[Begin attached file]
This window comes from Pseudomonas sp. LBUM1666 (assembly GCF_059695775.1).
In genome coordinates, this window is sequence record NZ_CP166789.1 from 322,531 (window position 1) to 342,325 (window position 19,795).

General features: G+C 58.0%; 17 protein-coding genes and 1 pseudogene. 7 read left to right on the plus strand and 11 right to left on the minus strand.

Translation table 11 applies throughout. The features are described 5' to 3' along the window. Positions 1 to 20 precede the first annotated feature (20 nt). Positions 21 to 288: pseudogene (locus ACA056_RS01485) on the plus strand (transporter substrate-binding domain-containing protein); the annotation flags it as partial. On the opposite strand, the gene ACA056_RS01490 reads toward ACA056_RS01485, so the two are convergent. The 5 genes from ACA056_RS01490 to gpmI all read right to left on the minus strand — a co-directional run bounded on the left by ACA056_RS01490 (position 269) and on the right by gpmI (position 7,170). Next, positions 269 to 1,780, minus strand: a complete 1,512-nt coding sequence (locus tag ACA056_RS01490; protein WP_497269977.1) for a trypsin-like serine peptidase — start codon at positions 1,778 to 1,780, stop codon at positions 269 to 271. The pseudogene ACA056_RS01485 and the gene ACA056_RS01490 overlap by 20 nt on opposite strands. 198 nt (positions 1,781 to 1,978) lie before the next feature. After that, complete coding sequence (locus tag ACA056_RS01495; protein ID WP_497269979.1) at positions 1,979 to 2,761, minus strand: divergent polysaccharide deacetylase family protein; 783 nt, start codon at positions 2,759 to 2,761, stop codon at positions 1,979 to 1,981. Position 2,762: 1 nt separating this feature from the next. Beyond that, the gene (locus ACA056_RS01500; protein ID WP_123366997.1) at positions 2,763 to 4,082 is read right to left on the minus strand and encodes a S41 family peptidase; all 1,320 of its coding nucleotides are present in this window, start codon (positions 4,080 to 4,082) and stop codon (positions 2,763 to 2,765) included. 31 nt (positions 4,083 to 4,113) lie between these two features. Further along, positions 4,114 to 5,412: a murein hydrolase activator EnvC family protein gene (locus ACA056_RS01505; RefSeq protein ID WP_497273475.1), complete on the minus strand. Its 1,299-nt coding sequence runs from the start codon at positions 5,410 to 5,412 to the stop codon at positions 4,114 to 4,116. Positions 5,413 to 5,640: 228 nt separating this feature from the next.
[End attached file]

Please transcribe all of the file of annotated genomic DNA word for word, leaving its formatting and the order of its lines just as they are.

This window comes from Pseudomonas sp. LBUM1666 (assembly GCF_059695775.1).
In genome coordinates, this window is sequence record NZ_CP166789.1 from 322,531 (window position 1) to 342,325 (window position 19,795).

General features: G+C 58.0%; 17 protein-coding genes and 1 pseudogene. 7 read left to right on the plus strand and 11 right to left on the minus strand.

Translation table 11 applies throughout. The features are described 5' to 3' along the window. Positions 1 to 20 precede the first annotated feature (20 nt). Positions 21 to 288: pseudogene (locus ACA056_RS01485) on the plus strand (transporter substrate-binding domain-containing protein); the annotation flags it as partial. On the opposite strand, the gene ACA056_RS01490 reads toward ACA056_RS01485, so the two are convergent. The 5 genes from ACA056_RS01490 to gpmI all read right to left on the minus strand — a co-directional run bounded on the left by ACA056_RS01490 (position 269) and on the right by gpmI (position 7,170). Next, positions 269 to 1,780, minus strand: a complete 1,512-nt coding sequence (locus tag ACA056_RS01490; protein WP_497269977.1) for a trypsin-like serine peptidase — start codon at positions 1,778 to 1,780, stop codon at positions 269 to 271. The pseudogene ACA056_RS01485 and the gene ACA056_RS01490 overlap by 20 nt on opposite strands. 198 nt (positions 1,781 to 1,978) lie before the next feature. After that, complete coding sequence (locus tag ACA056_RS01495; protein ID WP_497269979.1) at positions 1,979 to 2,761, minus strand: divergent polysaccharide deacetylase family protein; 783 nt, start codon at positions 2,759 to 2,761, stop codon at positions 1,979 to 1,981. Position 2,762: 1 nt separating this feature from the next. Beyond that, the gene (locus ACA056_RS01500; protein ID WP_123366997.1) at positions 2,763 to 4,082 is read right to left on the minus strand and encodes a S41 family peptidase; all 1,320 of its coding nucleotides are present in this window, start codon (positions 4,080 to 4,082) and stop codon (positions 2,763 to 2,765) included. 31 nt (positions 4,083 to 4,113) lie between these two features. Further along, positions 4,114 to 5,412: a murein hydrolase activator EnvC family protein gene (locus ACA056_RS01505; RefSeq protein ID WP_497273475.1), complete on the minus strand. Its 1,299-nt coding sequence runs from the start codon at positions 5,410 to 5,412 to the stop codon at positions 4,114 to 4,116. Positions 5,413 to 5,640: 228 nt separating this feature from the next.